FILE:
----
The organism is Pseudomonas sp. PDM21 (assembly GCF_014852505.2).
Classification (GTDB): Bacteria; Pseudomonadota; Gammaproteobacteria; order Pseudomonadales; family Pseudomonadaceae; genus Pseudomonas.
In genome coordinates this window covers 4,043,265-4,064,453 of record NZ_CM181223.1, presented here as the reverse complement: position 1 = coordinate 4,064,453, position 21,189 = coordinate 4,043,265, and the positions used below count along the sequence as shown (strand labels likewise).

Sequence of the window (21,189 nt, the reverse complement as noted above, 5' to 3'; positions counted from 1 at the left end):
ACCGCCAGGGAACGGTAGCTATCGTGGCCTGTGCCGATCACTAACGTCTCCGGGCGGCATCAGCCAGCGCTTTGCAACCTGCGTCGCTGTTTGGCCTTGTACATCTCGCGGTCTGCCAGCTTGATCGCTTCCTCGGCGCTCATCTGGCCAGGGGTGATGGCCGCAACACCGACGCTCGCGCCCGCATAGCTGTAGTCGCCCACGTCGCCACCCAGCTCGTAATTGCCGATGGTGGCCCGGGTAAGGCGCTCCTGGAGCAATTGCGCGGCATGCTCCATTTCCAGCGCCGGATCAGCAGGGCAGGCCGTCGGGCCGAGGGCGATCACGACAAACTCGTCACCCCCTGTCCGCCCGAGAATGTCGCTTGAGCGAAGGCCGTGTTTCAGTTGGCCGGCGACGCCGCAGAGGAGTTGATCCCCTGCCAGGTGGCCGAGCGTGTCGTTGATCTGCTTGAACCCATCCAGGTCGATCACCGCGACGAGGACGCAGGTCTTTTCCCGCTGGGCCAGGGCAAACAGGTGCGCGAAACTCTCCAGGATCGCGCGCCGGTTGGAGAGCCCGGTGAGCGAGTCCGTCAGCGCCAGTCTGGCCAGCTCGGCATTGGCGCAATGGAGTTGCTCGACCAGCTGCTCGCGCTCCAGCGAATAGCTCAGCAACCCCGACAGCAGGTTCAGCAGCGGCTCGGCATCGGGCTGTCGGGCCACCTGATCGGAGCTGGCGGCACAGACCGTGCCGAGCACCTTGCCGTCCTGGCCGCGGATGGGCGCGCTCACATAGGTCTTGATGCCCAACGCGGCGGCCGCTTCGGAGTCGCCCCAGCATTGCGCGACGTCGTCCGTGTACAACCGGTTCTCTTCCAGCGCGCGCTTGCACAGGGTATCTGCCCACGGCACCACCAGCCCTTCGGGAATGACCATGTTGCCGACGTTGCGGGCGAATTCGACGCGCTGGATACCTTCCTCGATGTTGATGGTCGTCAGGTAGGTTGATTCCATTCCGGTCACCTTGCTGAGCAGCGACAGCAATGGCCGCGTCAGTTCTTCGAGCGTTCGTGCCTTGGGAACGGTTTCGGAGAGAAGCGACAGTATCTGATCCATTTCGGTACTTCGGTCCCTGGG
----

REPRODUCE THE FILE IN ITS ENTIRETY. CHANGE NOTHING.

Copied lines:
The organism is Pseudomonas sp. PDM21 (assembly GCF_014852505.2).
Classification (GTDB): Bacteria; Pseudomonadota; Gammaproteobacteria; order Pseudomonadales; family Pseudomonadaceae; genus Pseudomonas.
In genome coordinates this window covers 4,043,265-4,064,453 of record NZ_CM181223.1, presented here as the reverse complement: position 1 = coordinate 4,064,453, position 21,189 = coordinate 4,043,265, and the positions used below count along the sequence as shown (strand labels likewise).

Sequence of the window (21,189 nt, the reverse complement as noted above, 5' to 3'; positions counted from 1 at the left end):
ACCGCCAGGGAACGGTAGCTATCGTGGCCTGTGCCGATCACTAACGTCTCCGGGCGGCATCAGCCAGCGCTTTGCAACCTGCGTCGCTGTTTGGCCTTGTACATCTCGCGGTCTGCCAGCTTGATCGCTTCCTCGGCGCTCATCTGGCCAGGGGTGATGGCCGCAACACCGACGCTCGCGCCCGCATAGCTGTAGTCGCCCACGTCGCCACCCAGCTCGTAATTGCCGATGGTGGCCCGGGTAAGGCGCTCCTGGAGCAATTGCGCGGCATGCTCCATTTCCAGCGCCGGATCAGCAGGGCAGGCCGTCGGGCCGAGGGCGATCACGACAAACTCGTCACCCCCTGTCCGCCCGAGAATGTCGCTTGAGCGAAGGCCGTGTTTCAGTTGGCCGGCGACGCCGCAGAGGAGTTGATCCCCTGCCAGGTGGCCGAGCGTGTCGTTGATCTGCTTGAACCCATCCAGGTCGATCACCGCGACGAGGACGCAGGTCTTTTCCCGCTGGGCCAGGGCAAACAGGTGCGCGAAACTCTCCAGGATCGCGCGCCGGTTGGAGAGCCCGGTGAGCGAGTCCGTCAGCGCCAGTCTGGCCAGCTCGGCATTGGCGCAATGGAGTTGCTCGACCAGCTGCTCGCGCTCCAGCGAATAGCTCAGCAACCCCGACAGCAGGTTCAGCAGCGGCTCGGCATCGGGCTGTCGGGCCACCTGATCGGAGCTGGCGGCACAGACCGTGCCGAGCACCTTGCCGTCCTGGCCGCGGATGGGCGCGCTCACATAGGTCTTGATGCCCAACGCGGCGGCCGCTTCGGAGTCGCCCCAGCATTGCGCGACGTCGTCCGTGTACAACCGGTTCTCTTCCAGCGCGCGCTTGCACAGGGTATCTGCCCACGGCACCACCAGCCCTTCGGGAATGACCATGTTGCCGACGTTGCGGGCGAATTCGACGCGCTGGATACCTTCCTCGATGTTGATGGTCGTCAGGTAGGTTGATTCCATTCCGGTCACCTTGCTGAGCAGCGACAGCAATGGCCGCGTCAGTTCTTCGAGCGTTCGTGCCTTGGGAACGGTTTCGGAGAGAAGCGACAGTATCTGATCCATTTCGGTACTTCGGTCCCTGGG